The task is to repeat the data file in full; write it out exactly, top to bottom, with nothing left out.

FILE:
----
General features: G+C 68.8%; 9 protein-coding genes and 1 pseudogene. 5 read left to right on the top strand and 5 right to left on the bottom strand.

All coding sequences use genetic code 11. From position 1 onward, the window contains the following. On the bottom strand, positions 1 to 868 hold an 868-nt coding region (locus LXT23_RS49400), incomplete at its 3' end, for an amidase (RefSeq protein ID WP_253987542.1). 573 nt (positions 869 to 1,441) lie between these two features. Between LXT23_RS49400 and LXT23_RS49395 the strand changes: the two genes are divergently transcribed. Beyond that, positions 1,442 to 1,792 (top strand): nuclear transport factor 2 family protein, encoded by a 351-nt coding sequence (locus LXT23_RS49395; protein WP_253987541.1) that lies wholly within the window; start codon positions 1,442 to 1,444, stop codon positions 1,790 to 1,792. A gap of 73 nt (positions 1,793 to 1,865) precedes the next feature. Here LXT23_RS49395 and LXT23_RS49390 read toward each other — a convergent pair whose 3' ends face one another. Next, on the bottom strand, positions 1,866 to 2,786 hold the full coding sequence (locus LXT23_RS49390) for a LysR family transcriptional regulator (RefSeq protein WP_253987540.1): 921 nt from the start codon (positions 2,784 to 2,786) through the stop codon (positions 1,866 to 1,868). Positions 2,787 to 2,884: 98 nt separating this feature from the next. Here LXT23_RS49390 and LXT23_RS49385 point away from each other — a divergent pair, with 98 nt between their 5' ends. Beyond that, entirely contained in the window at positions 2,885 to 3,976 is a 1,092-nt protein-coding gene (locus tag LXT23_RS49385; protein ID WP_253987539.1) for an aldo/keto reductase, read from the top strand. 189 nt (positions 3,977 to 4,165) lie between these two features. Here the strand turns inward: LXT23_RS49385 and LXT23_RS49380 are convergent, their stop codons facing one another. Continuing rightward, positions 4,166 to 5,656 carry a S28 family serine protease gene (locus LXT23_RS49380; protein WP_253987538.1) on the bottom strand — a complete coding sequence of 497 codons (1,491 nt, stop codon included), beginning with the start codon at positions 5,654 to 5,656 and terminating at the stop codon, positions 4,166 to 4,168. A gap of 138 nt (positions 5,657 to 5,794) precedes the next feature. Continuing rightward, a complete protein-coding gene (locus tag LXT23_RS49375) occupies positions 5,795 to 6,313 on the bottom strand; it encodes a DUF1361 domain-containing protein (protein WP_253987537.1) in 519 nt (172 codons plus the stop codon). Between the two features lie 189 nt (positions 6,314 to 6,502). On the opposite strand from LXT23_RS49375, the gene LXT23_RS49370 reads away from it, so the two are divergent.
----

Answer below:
General features: G+C 68.8%; 9 protein-coding genes and 1 pseudogene. 5 read left to right on the top strand and 5 right to left on the bottom strand.

All coding sequences use genetic code 11. From position 1 onward, the window contains the following. On the bottom strand, positions 1 to 868 hold an 868-nt coding region (locus LXT23_RS49400), incomplete at its 3' end, for an amidase (RefSeq protein ID WP_253987542.1). 573 nt (positions 869 to 1,441) lie between these two features. Between LXT23_RS49400 and LXT23_RS49395 the strand changes: the two genes are divergently transcribed. Beyond that, positions 1,442 to 1,792 (top strand): nuclear transport factor 2 family protein, encoded by a 351-nt coding sequence (locus LXT23_RS49395; protein WP_253987541.1) that lies wholly within the window; start codon positions 1,442 to 1,444, stop codon positions 1,790 to 1,792. A gap of 73 nt (positions 1,793 to 1,865) precedes the next feature. Here LXT23_RS49395 and LXT23_RS49390 read toward each other — a convergent pair whose 3' ends face one another. Next, on the bottom strand, positions 1,866 to 2,786 hold the full coding sequence (locus LXT23_RS49390) for a LysR family transcriptional regulator (RefSeq protein WP_253987540.1): 921 nt from the start codon (positions 2,784 to 2,786) through the stop codon (positions 1,866 to 1,868). Positions 2,787 to 2,884: 98 nt separating this feature from the next. Here LXT23_RS49390 and LXT23_RS49385 point away from each other — a divergent pair, with 98 nt between their 5' ends. Beyond that, entirely contained in the window at positions 2,885 to 3,976 is a 1,092-nt protein-coding gene (locus tag LXT23_RS49385; protein ID WP_253987539.1) for an aldo/keto reductase, read from the top strand. 189 nt (positions 3,977 to 4,165) lie between these two features. Here the strand turns inward: LXT23_RS49385 and LXT23_RS49380 are convergent, their stop codons facing one another. Continuing rightward, positions 4,166 to 5,656 carry a S28 family serine protease gene (locus LXT23_RS49380; protein WP_253987538.1) on the bottom strand — a complete coding sequence of 497 codons (1,491 nt, stop codon included), beginning with the start codon at positions 5,654 to 5,656 and terminating at the stop codon, positions 4,166 to 4,168. A gap of 138 nt (positions 5,657 to 5,794) precedes the next feature. Continuing rightward, a complete protein-coding gene (locus tag LXT23_RS49375) occupies positions 5,795 to 6,313 on the bottom strand; it encodes a DUF1361 domain-containing protein (protein WP_253987537.1) in 519 nt (172 codons plus the stop codon). Between the two features lie 189 nt (positions 6,314 to 6,502). On the opposite strand from LXT23_RS49375, the gene LXT23_RS49370 reads away from it, so the two are divergent.